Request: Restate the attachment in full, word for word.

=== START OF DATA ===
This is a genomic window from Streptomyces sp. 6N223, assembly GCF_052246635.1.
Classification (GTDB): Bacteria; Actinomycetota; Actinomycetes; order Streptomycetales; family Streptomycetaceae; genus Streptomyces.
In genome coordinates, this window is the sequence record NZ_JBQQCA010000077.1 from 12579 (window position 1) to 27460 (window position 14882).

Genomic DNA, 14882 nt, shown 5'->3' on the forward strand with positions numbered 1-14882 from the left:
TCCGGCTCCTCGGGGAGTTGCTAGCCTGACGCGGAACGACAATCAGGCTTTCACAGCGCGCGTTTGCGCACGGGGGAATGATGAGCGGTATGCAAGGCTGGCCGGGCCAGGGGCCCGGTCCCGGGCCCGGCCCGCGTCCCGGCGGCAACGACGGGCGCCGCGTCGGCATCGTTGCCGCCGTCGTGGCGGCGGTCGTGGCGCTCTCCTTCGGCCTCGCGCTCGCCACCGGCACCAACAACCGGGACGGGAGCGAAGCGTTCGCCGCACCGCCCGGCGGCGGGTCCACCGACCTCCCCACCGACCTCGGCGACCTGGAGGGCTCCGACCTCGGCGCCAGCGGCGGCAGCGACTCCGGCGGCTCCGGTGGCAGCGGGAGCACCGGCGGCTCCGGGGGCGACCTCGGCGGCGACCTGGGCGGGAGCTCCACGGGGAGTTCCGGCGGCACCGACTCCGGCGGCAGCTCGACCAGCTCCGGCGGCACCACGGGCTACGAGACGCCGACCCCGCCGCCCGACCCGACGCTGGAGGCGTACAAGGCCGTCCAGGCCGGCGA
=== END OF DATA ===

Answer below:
This is a genomic window from Streptomyces sp. 6N223, assembly GCF_052246635.1.
Classification (GTDB): Bacteria; Actinomycetota; Actinomycetes; order Streptomycetales; family Streptomycetaceae; genus Streptomyces.
In genome coordinates, this window is the sequence record NZ_JBQQCA010000077.1 from 12579 (window position 1) to 27460 (window position 14882).

Genomic DNA, 14882 nt, shown 5'->3' on the forward strand with positions numbered 1-14882 from the left:
TCCGGCTCCTCGGGGAGTTGCTAGCCTGACGCGGAACGACAATCAGGCTTTCACAGCGCGCGTTTGCGCACGGGGGAATGATGAGCGGTATGCAAGGCTGGCCGGGCCAGGGGCCCGGTCCCGGGCCCGGCCCGCGTCCCGGCGGCAACGACGGGCGCCGCGTCGGCATCGTTGCCGCCGTCGTGGCGGCGGTCGTGGCGCTCTCCTTCGGCCTCGCGCTCGCCACCGGCACCAACAACCGGGACGGGAGCGAAGCGTTCGCCGCACCGCCCGGCGGCGGGTCCACCGACCTCCCCACCGACCTCGGCGACCTGGAGGGCTCCGACCTCGGCGCCAGCGGCGGCAGCGACTCCGGCGGCTCCGGTGGCAGCGGGAGCACCGGCGGCTCCGGGGGCGACCTCGGCGGCGACCTGGGCGGGAGCTCCACGGGGAGTTCCGGCGGCACCGACTCCGGCGGCAGCTCGACCAGCTCCGGCGGCACCACGGGCTACGAGACGCCGACCCCGCCGCCCGACCCGACGCTGGAGGCGTACAAGGCCGTCCAGGCCGGCGA